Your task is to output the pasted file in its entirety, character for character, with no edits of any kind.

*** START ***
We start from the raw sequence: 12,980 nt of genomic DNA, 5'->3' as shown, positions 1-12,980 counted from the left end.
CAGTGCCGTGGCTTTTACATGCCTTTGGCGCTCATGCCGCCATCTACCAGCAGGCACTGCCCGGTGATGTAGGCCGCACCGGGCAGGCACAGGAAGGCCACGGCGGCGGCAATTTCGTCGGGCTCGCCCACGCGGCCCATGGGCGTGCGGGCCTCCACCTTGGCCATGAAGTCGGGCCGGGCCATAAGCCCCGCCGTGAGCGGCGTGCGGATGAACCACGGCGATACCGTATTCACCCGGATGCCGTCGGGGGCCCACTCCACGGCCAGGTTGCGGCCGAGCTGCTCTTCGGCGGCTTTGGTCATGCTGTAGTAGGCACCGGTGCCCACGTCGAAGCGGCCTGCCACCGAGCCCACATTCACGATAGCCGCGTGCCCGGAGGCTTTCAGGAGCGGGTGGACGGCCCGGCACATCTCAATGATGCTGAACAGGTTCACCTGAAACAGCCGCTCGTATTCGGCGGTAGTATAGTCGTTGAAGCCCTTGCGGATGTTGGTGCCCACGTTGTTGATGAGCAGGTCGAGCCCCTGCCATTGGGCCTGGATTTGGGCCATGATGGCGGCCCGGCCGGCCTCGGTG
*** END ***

We start from the raw sequence: 12,980 nt of genomic DNA, 5'->3' as shown, positions 1-12,980 counted from the left end.
CAGTGCCGTGGCTTTTACATGCCTTTGGCGCTCATGCCGCCATCTACCAGCAGGCACTGCCCGGTGATGTAGGCCGCACCGGGCAGGCACAGGAAGGCCACGGCGGCGGCAATTTCGTCGGGCTCGCCCACGCGGCCCATGGGCGTGCGGGCCTCCACCTTGGCCATGAAGTCGGGCCGGGCCATAAGCCCCGCCGTGAGCGGCGTGCGGATGAACCACGGCGATACCGTATTCACCCGGATGCCGTCGGGGGCCCACTCCACGGCCAGGTTGCGGCCGAGCTGCTCTTCGGCGGCTTTGGTCATGCTGTAGTAGGCACCGGTGCCCACGTCGAAGCGGCCTGCCACCGAGCCCACATTCACGATAGCCGCGTGCCCGGAGGCTTTCAGGAGCGGGTGGACGGCCCGGCACATCTCAATGATGCTGAACAGGTTCACCTGAAACAGCCGCTCGTATTCGGCGGTAGTATAGTCGTTGAAGCCCTTGCGGATGTTGGTGCCCACGTTGTTGATGAGCAGGTCGAGCCCCTGCCATTGGGCCTGGATTTGGGCCATGATGGCGGCCCGGCCGGCCTCGGTG